I woke up and found the pot of leftover, homemade spaghetti sauce from last night still sitting on the stove. Failure and waste waved its hand good morning at me.
I stumbled around fixing coffee, tired after a stormy night. Two children had cried out for comfort when the thunder boomed and woke them up. Now the dog was whining aggressively at my feet with a ball she wanted thrown.
A vintage typewriter loudly clacked away as one kid practiced spelling every word related to toilets he knew.
The kids had every light on in the house and it was so bright I thought I was going blind.
Someone punched someone else for sitting in his "spot". Everyone had 2,754 things to tell me. I was spreading Nutella for one kid before I had the chance to take my own cup of coffee and learn to be human again.
Can a girl get a redo at 8am?
I was pretty sure it might be an Airstream kind of day.
On Airstream days I shop for cute vintage travel trailers online. I calculate how much money we would have to save to live a nomad life, camping at beaches and on mountainsides all over North America. I imagine homeschooling under the striped pop out awning after collecting shells at Doheny beach or pine cones in Banff. Since it’s a fantasy, the kids are obedient and love to do all their schoolwork. I have perfectly toned arms and really amazing hair in these fantasies, too, because why not? For an hour or two, I pretend a family of six could comfortably and peaceably live in a tiny silver bubble without being tempted to drive straight off a cliff when no one gets along.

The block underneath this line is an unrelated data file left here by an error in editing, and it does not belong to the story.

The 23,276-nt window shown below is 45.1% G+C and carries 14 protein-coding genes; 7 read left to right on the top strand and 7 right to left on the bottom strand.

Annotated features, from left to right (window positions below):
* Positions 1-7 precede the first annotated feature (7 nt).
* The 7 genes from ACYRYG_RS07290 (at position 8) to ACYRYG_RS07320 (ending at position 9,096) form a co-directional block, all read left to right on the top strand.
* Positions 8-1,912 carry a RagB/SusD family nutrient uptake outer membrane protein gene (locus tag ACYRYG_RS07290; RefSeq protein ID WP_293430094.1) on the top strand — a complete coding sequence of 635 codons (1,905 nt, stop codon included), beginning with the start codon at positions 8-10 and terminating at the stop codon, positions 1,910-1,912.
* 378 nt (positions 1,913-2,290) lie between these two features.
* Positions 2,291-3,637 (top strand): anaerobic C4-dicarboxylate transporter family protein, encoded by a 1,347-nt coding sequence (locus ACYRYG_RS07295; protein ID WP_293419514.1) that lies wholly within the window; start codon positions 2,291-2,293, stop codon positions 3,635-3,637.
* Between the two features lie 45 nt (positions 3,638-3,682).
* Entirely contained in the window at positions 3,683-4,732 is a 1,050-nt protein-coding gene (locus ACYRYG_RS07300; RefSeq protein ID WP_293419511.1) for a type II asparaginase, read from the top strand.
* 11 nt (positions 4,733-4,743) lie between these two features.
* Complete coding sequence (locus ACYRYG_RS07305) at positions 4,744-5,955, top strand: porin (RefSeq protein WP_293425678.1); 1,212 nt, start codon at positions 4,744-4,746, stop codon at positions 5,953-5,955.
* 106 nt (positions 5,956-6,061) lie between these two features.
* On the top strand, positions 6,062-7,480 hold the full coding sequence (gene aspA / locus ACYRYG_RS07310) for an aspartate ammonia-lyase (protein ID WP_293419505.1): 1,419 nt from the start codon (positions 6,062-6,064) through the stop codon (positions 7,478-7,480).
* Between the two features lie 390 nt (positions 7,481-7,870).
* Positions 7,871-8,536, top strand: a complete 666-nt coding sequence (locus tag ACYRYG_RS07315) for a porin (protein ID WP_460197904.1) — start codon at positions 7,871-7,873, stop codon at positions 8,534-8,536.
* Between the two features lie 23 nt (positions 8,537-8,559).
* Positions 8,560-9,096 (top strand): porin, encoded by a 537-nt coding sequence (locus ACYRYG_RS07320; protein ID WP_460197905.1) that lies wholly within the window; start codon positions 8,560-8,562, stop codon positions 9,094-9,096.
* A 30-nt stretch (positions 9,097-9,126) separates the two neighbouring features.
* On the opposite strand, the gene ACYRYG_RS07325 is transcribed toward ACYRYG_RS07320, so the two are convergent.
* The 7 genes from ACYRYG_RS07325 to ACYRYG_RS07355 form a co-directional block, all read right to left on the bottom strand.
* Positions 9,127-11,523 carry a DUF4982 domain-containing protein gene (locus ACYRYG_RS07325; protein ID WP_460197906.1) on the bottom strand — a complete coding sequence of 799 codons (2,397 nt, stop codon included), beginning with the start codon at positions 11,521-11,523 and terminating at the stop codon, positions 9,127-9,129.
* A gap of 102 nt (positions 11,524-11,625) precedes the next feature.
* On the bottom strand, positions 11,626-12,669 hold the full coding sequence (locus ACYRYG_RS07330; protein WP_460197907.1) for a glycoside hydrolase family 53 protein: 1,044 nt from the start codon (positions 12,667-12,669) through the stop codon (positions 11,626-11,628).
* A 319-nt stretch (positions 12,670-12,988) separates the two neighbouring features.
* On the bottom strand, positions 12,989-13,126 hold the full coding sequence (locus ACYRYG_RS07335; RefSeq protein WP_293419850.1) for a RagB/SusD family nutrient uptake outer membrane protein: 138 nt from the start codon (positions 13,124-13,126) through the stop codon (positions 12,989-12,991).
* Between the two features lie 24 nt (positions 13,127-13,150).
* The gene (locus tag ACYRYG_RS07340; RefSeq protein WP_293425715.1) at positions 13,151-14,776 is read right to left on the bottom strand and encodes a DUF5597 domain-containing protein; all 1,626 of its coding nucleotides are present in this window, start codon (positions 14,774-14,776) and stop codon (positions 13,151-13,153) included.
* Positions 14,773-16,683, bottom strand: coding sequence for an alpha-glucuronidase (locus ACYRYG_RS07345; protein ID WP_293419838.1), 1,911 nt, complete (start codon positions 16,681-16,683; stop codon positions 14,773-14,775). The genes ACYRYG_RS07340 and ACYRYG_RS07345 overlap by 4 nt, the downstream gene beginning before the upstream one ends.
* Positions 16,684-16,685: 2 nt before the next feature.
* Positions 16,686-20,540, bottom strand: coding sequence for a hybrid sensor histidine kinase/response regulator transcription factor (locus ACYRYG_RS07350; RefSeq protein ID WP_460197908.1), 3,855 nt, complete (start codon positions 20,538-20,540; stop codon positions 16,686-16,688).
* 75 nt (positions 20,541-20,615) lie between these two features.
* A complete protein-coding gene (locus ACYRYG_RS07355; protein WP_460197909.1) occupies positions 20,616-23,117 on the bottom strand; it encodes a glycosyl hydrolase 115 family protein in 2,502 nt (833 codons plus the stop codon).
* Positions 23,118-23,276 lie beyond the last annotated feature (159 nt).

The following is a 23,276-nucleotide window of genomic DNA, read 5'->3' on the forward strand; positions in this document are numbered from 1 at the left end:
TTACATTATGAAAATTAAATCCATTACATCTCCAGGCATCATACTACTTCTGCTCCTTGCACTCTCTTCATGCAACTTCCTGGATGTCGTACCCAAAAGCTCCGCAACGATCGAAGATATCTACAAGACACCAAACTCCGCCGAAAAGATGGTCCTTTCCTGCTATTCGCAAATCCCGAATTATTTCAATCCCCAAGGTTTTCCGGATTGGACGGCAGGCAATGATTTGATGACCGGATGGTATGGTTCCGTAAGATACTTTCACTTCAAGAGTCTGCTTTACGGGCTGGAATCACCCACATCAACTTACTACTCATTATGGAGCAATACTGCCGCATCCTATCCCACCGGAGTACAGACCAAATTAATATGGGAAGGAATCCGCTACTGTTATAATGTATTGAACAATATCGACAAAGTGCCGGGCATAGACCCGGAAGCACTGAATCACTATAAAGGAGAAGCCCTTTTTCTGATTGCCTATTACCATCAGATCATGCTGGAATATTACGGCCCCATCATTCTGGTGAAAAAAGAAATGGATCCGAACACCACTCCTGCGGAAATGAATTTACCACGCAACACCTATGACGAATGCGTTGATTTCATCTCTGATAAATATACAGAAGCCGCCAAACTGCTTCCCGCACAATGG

Airstream days are lovely because my dream seems so good it could actually become our real life. We could cruise away, unencumbered by responsibilities and callings and the expectations people and God toss at us while we swing away like my boys at batting practice. I become part hippy, part nomad, and part Chris Farley ala Matt Foley, ready to live "in a van down by the river!"
Except a promise I made twenty years ago contrains me, binds me, and draws me back to reality. Faith can become a real dream squasher when you've ditched reality in favor of dysfunction.
Jesus asked me to follow Him, and I vowed I would. He isn't leading me to hop in an Airstream and choose my own adventure.
God has led me here, to whiny dogs and bickering kids, to stormy skies and loud clacking typewriters, to a beloved family and a church full of His glory. I live in this house where the leftovers get forgotten, but we are remembered forever by the Maker of all things.
Twenty years of following Him has proven that His goodness blossoms in our willingness to trust and obey. Life makes so much more sense in the rear view mirror. I can see how the darkness that prowled taught me to love His invisible light. I can see how the wounds we suffered drew us closer to Him and to one another. And I can see that I rarely had a proper grasp on how His goodness was overtaking even my own efforts to change the path He chose for me.
The odds are pretty good that His goodness is in the all the mess around me right now, too. It's just hard to detect because of the emotional noise and ridiculously bright lights.
I hope eternity is like an Airstream dream-come-true. We will all of live a happy nomad life on heavenly shores after following Jesus through all the deserts and darkness. Until then, our happiness is bound up in our assurance that God is who He says He is and our ability to follow even when we'd rather run away.
Cheers to Monday, friends. Here's to annoying lights and coffee that takes too long and people who can't get along. Dig in and savor the gospel right in the middle of it all. His grace means goodness.